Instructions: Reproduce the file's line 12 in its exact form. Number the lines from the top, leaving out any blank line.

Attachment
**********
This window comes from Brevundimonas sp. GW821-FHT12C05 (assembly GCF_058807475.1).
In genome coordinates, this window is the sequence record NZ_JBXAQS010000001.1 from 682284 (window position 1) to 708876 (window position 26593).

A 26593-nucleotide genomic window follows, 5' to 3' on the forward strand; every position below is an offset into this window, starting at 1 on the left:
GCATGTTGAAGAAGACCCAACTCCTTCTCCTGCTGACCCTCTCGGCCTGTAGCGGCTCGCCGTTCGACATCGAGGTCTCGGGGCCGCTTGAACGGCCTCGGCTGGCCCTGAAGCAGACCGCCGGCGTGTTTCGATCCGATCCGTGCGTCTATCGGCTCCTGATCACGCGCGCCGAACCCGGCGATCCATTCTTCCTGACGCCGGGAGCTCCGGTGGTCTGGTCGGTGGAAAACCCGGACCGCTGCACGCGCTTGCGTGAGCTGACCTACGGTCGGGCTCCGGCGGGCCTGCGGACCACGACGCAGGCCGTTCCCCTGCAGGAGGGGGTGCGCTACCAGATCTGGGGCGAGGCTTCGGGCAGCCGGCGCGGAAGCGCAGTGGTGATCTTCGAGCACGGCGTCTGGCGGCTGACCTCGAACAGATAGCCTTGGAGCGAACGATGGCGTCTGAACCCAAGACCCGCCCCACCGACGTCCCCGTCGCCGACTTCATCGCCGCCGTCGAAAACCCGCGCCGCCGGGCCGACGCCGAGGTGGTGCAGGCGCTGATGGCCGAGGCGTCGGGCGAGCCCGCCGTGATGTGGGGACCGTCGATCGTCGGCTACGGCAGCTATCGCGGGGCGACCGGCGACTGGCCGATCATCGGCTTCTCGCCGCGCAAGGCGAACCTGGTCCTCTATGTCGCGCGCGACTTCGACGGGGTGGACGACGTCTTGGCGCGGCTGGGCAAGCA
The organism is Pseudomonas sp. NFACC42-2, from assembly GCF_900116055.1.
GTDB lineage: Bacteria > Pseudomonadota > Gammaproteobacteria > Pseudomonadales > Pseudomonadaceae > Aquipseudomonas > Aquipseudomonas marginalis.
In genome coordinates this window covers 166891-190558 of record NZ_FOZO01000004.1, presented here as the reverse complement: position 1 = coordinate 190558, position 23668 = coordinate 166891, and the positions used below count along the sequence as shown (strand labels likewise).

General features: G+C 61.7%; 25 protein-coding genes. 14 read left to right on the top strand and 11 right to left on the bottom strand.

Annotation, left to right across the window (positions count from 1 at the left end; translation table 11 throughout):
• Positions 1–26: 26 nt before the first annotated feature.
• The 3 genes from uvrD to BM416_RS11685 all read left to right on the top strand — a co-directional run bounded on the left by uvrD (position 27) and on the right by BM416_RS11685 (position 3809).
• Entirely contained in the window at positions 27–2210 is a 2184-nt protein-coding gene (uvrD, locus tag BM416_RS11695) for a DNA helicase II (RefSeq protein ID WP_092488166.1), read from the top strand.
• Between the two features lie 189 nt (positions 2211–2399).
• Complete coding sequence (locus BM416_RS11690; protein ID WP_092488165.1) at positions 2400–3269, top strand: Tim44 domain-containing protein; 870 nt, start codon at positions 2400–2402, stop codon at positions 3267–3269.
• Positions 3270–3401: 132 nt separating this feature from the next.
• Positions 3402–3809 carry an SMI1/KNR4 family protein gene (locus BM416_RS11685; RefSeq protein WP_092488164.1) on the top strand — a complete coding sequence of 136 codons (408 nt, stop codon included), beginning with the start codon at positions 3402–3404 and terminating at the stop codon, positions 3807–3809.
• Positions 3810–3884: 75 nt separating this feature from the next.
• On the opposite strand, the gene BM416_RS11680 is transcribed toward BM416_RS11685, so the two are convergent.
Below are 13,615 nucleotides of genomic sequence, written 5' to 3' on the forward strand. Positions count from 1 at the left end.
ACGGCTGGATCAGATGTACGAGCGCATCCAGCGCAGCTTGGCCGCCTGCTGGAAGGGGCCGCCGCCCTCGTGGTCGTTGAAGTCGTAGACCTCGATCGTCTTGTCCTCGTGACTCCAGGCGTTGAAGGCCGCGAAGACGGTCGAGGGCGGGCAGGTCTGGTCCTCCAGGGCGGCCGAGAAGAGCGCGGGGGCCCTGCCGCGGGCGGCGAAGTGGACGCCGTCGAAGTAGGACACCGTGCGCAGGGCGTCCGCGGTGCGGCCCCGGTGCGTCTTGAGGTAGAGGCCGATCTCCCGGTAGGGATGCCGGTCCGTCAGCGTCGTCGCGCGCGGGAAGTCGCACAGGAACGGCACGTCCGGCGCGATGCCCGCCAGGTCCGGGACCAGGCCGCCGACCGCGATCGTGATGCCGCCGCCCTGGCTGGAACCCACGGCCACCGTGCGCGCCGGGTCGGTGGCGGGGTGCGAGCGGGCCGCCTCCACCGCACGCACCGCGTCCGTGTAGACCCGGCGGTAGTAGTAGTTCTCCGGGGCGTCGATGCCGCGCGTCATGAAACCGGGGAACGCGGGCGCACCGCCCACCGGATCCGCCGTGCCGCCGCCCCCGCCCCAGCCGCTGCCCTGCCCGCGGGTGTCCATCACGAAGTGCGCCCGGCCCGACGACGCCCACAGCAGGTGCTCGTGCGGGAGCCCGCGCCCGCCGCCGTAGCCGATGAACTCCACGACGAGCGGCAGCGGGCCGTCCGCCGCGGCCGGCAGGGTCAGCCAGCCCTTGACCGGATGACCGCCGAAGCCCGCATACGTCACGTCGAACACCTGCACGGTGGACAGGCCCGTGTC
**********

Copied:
• Entirely contained in the window at positions 27–2210 is a 2184-nt protein-coding gene (uvrD, locus tag BM416_RS11695) for a DNA helicase II (RefSeq protein ID WP_092488166.1), read from the top strand.